Latin America’s foremost documentary film festival: É Tudo Verdade (It’s All True) by Stephanie Dennison
Today, Mediático presents an entry from one of its regular contributors, Stephanie Dennison, Professor in Brazilian Studies at the University of Leeds. Dennison is co-author with Lisa Shaw of two monographs on Brazilian cinema (Popular Cinema in Brazil, MUP 2004 and Brazilian National Cinema, Routledge 2007). She co-edited Remapping World Cinema: Identity, Culture and Politics on Film, Wallflower 2006 and Latin American Cinema: Essays on Modernity, Gender and National Identity, MacFarland 2005. She was co-editor of cinema journal New Cinemas (Intellect) 2010-11. She recently edited Contemporary Hispanic Cinema: Interrogating the Transnational in Spanish and Latin American Film, Tamesis 2013 and World Cinema: as novas cartografias do cinema mundial, Papirus, 2013. She is currently working on a collaborative project examining the role of film in the soft-power strategies of BRICS nations.
Latin America’s foremost documentary film festival: É Tudo Verdade (It’s All True)
Now in its 21st year, the international documentary festival É Tudo Verdade takes its name from Orson Welles’ ill-fated and unfinished Brazil-set film It’s All True of 1942, and it claims to be the largest documentary film festival in South America: in 2016 85 films were screened (22 premieres) including a very rich vein of short films which gain much-sought-after Oscar accreditation. Twelve features/medium-length films and eight short films made up the competition list. The São Paulo-based festival was founded and is curated by Amir Labaki, a journalist, film critic and graduate of the University of São Paulo film school. This year the festival was for the first time held simultaneously in the cities of São Paulo and Rio, with the ‘itinerant festival’ currently screening the winning films in Santos, Recife, Belo Horizonte and Brasilia.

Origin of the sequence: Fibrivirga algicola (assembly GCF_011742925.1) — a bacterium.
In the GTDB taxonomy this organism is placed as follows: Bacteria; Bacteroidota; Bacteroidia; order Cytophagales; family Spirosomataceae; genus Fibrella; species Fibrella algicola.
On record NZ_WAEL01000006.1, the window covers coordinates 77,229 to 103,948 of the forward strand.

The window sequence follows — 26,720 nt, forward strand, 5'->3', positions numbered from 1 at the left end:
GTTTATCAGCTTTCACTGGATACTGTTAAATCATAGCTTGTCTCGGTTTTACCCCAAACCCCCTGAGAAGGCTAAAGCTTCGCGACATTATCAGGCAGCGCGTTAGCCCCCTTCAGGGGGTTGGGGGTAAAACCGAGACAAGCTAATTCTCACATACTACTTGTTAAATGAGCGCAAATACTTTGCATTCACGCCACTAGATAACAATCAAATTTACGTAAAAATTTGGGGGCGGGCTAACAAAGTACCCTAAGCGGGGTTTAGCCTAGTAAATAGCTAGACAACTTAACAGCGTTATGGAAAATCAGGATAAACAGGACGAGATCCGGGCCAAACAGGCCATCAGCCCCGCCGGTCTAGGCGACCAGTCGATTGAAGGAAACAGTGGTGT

The festival opened with Gianfranco Rosi’s Golden Bear-winning film Fuocoammare (Fire at Sea, 2016), filmed over the course of one year on the Sicilian island of Lampedusa, ostensibly “about” the refugee crisis in Europe but much more an exquisitely poetic and honest study of 21st-century island life. Having been new to the festival, I imagined that the choice of Fuocoammare as out-of-competition opener hinted at the kind of aesthetically driven documentaries likely to be favoured by the jury and audiences at the festival: as it happens, I was wrong. Winners of the international and national feature-length competition: Dutch filmmaker Tom Fassaert’s A Family Affair (2015) and Sergio Oksman’s Brazilian/Spanish and Goya-winning O futebol (2015) respectively, are both pretty straightforward first-person documentaries of the type that serve as conduits for the exploration of enigmatic and/or strained family relations. Festival director Labaki points to the familial and autobiographical as being one of the main tendencies in current Brazilian documentary film production, together with biographical studies and historical investigation: all of the Brazilian films, and most of the international productions at the festival this year, fall neatly into these three categories.